by Lynn Shapiro
, Writer | November 25, 2008
DOTmed Certified Christopher Reilly
, president of CER Medical, Charleston, SC, knew that he wanted to start his own nuclear imaging business after working for JPL Electronics, Medford, NY for 17 years. JPL is a nuclear medicine sales and service company.
Reilly had been talking with JPL's owner about buying out his company but when that didn't happen, Reilly decided to move his family to Charleston, rather than start a company on Long Island and compete with his old friend and boss. That was in August 2005. Since then, Reilly continues to pursue his forte-- offering nuclear sales and services to cardiologists-- the same specialty he was drawn to while working for JPL.
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In fact, in 2007, CER Medical became a Digirad sales representative in North Carolina, South Carolina and Georgia. He says, "Digirad makes the best gamma cameras on the market today. These days the trend among cardiologists is the small footprint, dual head machines which is what Digirad is focuses on." He adds, "The images from the Digirad have become the gold standard for diagnostics. Most of my customers now have small footprint dual head gamma cameras to assist them in taking the best care of their patients."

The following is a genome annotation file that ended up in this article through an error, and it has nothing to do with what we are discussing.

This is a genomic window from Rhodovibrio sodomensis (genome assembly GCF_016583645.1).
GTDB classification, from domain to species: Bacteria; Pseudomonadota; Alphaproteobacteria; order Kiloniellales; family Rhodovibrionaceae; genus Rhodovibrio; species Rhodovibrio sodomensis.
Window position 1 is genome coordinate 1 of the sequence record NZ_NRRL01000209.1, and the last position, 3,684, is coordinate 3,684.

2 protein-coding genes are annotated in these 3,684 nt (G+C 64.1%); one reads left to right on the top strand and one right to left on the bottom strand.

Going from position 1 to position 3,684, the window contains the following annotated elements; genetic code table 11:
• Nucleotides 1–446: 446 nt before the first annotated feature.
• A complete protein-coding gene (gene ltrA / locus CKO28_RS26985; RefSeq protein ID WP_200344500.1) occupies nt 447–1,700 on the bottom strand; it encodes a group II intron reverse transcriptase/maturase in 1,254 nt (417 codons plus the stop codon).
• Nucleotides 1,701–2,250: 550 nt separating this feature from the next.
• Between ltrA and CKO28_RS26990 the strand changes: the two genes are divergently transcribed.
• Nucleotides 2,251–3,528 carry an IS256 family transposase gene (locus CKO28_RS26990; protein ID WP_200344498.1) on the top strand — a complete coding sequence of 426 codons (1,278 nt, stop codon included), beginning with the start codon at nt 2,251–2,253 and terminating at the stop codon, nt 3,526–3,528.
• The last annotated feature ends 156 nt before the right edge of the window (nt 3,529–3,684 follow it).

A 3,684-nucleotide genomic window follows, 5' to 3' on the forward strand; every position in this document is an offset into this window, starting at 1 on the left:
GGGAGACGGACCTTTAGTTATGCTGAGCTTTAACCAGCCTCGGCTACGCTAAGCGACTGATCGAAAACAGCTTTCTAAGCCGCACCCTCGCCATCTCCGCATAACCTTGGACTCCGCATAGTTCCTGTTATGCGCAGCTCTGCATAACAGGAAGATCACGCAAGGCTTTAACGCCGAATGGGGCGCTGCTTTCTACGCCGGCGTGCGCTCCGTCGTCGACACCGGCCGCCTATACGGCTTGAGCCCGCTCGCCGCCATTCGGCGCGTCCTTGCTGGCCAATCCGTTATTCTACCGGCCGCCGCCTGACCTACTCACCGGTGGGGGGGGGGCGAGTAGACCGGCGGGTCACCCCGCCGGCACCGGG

Cardiologists and "The Big Three"
CER Medical sells Digirad's systems to private cardiologists who are in groups of up to 20 physicians, while also selling and servicing refurbished equipment for GE, IS2 Medical and ADAC.
"So many cardiologists prefer to do business with me rather than with the big companies," Reilly says. He adds, "After a period of time, doctors tend to get away from GE and other big companies because they're looking for an alternative. They'll work with an ISO like us since we tend to offer better customer support and care."
The gamma cameras CER Medical sells are capital equipment investments costing approximately $230,000 per machine, so they typically last a minimum of 10 years, but often much longer, Reilly says. During the time a cardiologist has the system, Reilly visits their offices three or four times a year to do PM--preventive maintenance--much like preventive medicine, he jokes.
As far as business is concerned, he says "considering the way the economy is going, we're holding our own."
On the upside, he says his new DOTmed certification, which he received in November, "shows you are reliable. A lot of people are looking for people they can trust and I think that a certification provides proof of this."
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